I haven’t decided yet if it is easier to believe – as the atheists charge – or if it is easier not to believe. I used to think it was easier not to believe, and that may be so. But when I see someone like Maher, who seems so hunted and haunted that he cannot stop talking about it, then I think it might be harder not to believe.

And that’s something to think about at Lent, too. What do you believe? Why do you believe it? What part does choice play in belief; do you choose to believe?

The Gift is freely given. One can freely walk away from it. If one cannot do that, cannot walk away without making sure he drags away as many others as he can, well, then that’s not freedom.

Deacon Greg’s MUST READ homily: We just can’t live without ashes!

There IS something about Ashes that makes so many people, even folks of nominal faith, and lately even non-Catholic Christians scurry to get them.

Note: If you’re in a tug-of-war – feeling drawn to faith, but struggling – confession doesn’t hurt.

If you need a focus, here is one. Praying for the president is always a good practice.

And if you hate to say the rosary alone, you can say it with me.

Check back for continuous “updates” as I find Ash Wednesday stuff to link to:
Deacon Greg has some really excellent and unexpected links in his roundup – check it out.
Concord Pastor: Excellent stuff on fasting and I really like his pretty graphics. I’d like to blogroll him, if blogroller ever gets back up!
The Summit Dominican Nuns: They’re talking about a Patristic Reading Plan that might interest you.
Lenten Reading Suggestions
Fr. Dwight Longenecker Learning the faith
Zoe Romanowsky: Likes Ash Wednesday!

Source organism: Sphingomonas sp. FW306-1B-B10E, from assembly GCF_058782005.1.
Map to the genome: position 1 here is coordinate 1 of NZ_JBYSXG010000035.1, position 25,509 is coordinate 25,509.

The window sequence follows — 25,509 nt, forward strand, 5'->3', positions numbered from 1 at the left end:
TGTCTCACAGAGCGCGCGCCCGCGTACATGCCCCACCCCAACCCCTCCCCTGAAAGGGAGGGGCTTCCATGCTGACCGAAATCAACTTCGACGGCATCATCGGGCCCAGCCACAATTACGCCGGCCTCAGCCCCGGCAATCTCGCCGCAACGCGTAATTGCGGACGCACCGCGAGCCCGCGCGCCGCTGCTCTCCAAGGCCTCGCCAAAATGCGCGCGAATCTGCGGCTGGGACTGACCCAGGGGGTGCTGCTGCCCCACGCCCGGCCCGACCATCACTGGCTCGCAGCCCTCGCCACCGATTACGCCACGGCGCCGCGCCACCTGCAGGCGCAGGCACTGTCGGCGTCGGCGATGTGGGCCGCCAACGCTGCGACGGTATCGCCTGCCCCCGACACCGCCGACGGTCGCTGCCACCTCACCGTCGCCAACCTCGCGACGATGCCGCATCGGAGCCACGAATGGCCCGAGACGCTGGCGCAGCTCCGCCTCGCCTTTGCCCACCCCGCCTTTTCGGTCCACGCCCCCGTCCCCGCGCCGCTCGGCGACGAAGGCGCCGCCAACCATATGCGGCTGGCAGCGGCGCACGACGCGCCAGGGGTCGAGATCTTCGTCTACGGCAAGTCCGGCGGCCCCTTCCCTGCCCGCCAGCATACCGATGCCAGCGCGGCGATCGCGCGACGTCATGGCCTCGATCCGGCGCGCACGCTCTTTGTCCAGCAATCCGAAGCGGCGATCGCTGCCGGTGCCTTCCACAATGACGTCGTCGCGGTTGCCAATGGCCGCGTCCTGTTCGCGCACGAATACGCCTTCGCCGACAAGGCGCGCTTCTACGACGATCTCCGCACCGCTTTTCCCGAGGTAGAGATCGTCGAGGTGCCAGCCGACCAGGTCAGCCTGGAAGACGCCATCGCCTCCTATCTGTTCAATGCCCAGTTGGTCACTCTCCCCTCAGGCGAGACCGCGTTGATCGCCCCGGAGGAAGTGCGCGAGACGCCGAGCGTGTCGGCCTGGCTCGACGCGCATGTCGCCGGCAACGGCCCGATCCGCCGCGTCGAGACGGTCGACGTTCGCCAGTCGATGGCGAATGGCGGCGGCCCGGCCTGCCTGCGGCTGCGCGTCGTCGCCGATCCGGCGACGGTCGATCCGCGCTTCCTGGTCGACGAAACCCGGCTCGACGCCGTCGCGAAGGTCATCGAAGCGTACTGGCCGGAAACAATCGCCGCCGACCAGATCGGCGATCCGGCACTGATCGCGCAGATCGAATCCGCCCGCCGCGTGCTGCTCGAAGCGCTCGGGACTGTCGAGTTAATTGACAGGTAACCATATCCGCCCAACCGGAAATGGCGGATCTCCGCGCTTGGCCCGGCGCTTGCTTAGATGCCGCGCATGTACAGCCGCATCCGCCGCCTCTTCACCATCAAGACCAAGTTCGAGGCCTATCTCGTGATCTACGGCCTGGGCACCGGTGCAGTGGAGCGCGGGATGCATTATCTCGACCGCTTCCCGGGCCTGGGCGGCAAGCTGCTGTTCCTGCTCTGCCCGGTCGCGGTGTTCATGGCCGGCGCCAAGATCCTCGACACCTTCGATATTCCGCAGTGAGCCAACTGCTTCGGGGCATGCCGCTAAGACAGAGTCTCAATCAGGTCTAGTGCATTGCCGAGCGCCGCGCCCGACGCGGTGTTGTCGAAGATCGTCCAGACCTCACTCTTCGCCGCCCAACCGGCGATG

Happy Catholic: A Lenten prayer for Catholics in the blogosphere
Paragraph Farmer: Pitches in with some Peter Kreeft
Conversion Diary: Why Life is better when you’re open to Life
Kansas Catholic: church sign dialogue

How about a few polls, just for fun?

Who is getting ashes
Not me!
Me! I’m Catholic
Me! I’m Episcopal
Me! I’m Anglican
Me! Lutheran
Me! I’m Methodist
Me! I’m Presbyterian
Me! I’m Baptist
Me! I’m not churched at all!
Me! Other church free polls
I get ashes because
I want to declare myself as Christ’s
My family makes me get them
It’s the only time I feel connected to church
I like the tribal aspect of it
I’m reconnecting to traditions
It’s counter-cultural
It helps keep me mindful
I don’t really know free polls
What are you doing for Lent?
Giving up Chocolate
Giving up Bread
Giving up Dessert
Giving up “buying”
De-cluttering house and soul
Giving up Making Excuses
Trying to pray more
Listening better
Cultivating Patience free polls

About Elizabeth Scalia
  • Kensington

    Getting ashes always troubles me, because it feels like I’m making a spectacle of myself in that way that Jesus spoke against. Perhaps that just means I misunderstand it, but I’d love to read some thoughtful alternative take on it.

  • joewxman

    Shortly after Maher’s rant, a winner for Slumdog Millionaire (one of tech awards) uttered three short words at the end of his speech.


    Undid the Maher stupidity in short order.

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  • rightwingprof

    Ash Wednesday is a Western ritual. Our Great Lent begins on Clean Monday, the day after Forgiveness Sunday (here’s a good link:, on which we attend Forgiveness Vespers, where we beg forgiveness of one another. Nor, I fear, is giving things up for Lent something we do, other than meat, dairy, olive oil, fish (with fins), and alcohol until Pascha.

    [I did an Orthodox Fast for Lent one year. Very good. - admin]

  • tim maguire

    Why in the world would someone, anyone, consider replacing “Remember you are dust and into dust you shall return,” with “Turn away from sin and believe the Gospel”?!?

    What does the second one have to do with ashes? It could be said at any time. And if you are going to say that, then why bother with the ashes? In fact, if we start saying that then in 20 years we won’t bother with the ashes anymore because only the old will remember why they’re there.

    Even the flower children knew that all we are is dust in the wind and they weren’t afraid to say it.